Gumbo is perhaps the dish that represents both Creole cuisine and New Orleans the best. It epitomizes Louisiana’s culture — a melting pot of the many different cultures that coexist within the state and have influenced its cuisine.
While it can be prepared in many ways, most typically, it begins with a dark roux that's used as a thickening, flavorful base for the stew. Traditionally, both okrah and filé powder are also added to thicken it even more. (Photo courtesy of flickr/NG71)
From there, the dish can be made with various meats like chicken and sausage, or shellfish like shrimp or crab, and vegetables like tomatoes and onions, and, of course, okra.
The dish itself is a mixture of French, German, Italian, and African cooking traditions. While scholars are relatively uncertain of the exact origin of the food, it is widely accepted that its etymology stemmed from the word okra in West African.
New Orleans was established in 1718 and quickly became the first French colony in Louisiana. Soon it became one of the most diverse and culturally rich environments in the United States. Germans migrated there in the beginning of the 18th century and introduced the art of sausage making. Spaniards settled there in the middle of the 18th century and brought with them their love of spices and their fisherman abilities. By the beginning of the 19th century, most families in New Orleans purchased slaves, who brought with them okra and hot pepper plants from Africa. The combination of these cultures’ foods led to the creation of a dish bursting with savory and mouthwatering flavors. All of the immigrants brought with them new foods and spices that contributed to the development of the most iconic New Orleans dish today.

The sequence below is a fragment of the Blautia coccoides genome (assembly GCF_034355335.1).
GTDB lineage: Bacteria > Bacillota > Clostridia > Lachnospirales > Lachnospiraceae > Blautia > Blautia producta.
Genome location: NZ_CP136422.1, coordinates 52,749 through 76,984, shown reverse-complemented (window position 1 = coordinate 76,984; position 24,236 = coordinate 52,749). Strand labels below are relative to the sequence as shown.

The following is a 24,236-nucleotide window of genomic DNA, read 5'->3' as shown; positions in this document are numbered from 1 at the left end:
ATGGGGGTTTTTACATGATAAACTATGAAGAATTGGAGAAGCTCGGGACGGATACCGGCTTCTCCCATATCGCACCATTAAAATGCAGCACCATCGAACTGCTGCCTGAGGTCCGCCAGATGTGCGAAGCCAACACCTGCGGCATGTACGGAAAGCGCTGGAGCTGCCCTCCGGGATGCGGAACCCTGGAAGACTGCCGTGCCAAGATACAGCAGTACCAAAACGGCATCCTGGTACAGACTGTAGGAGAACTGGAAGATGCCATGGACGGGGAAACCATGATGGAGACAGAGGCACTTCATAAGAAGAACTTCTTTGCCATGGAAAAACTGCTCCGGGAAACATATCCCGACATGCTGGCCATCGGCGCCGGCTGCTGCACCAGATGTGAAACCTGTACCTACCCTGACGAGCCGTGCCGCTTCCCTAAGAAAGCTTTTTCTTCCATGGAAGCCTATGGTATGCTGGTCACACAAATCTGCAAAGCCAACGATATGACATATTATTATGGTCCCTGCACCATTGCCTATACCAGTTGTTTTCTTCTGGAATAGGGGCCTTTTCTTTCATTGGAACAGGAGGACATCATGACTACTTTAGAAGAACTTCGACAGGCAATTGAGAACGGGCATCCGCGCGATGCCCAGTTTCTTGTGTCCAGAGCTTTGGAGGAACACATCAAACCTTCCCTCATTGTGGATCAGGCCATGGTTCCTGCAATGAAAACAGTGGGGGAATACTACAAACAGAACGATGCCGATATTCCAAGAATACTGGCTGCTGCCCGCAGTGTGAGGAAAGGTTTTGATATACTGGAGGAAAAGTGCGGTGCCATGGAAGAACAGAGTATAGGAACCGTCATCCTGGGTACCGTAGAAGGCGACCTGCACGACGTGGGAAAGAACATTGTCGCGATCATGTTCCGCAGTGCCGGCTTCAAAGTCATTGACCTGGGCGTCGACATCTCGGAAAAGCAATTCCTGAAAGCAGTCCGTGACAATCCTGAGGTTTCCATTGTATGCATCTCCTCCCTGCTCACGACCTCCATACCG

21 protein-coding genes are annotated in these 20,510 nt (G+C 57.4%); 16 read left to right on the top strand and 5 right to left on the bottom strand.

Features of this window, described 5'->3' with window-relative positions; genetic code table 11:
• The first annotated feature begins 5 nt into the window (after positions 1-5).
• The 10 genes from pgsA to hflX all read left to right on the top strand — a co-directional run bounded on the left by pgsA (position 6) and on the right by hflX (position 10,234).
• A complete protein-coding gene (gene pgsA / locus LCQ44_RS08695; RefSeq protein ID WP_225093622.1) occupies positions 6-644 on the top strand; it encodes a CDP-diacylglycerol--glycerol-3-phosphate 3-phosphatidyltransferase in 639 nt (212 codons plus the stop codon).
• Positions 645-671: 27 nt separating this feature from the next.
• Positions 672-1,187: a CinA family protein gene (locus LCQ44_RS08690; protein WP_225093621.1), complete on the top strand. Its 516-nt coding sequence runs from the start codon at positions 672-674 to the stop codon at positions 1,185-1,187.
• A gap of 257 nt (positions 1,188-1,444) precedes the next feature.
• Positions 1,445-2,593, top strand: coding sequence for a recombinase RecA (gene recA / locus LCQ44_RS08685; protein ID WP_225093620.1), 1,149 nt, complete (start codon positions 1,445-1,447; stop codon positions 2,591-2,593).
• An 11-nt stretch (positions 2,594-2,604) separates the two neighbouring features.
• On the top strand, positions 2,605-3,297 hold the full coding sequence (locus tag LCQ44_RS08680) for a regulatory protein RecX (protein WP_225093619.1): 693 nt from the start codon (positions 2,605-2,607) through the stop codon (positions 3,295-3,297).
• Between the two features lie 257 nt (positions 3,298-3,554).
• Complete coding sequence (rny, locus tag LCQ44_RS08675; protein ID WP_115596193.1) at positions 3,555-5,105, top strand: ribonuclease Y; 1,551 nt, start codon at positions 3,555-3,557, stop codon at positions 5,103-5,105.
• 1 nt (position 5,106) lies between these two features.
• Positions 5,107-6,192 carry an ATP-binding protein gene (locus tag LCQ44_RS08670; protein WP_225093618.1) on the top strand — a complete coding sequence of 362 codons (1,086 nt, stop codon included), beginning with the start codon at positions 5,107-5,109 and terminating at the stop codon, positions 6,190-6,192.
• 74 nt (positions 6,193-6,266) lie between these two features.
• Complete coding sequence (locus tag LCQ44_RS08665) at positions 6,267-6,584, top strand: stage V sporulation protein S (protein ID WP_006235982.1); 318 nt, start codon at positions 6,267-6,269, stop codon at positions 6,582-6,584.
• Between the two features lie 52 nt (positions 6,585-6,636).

The cookbook, Housekeeping in Old Virginia by Marion Carbell Tyree, was published in 1879 and contains the first known gumbo recipe. This gumbo was filé-based and utilized oysters, chicken, spices, and vegetables. Since then, there have been many different recipes for gumbo, which include chicken, seafood, and sausage, and are thickened by pods of okra, roux, and filé powder. There is definitely an art behind gumbo preparation, but it does allow for a lot of room for the chefs' personal taste preference. (Photo courtesy of flickr/Alessandro Guerani)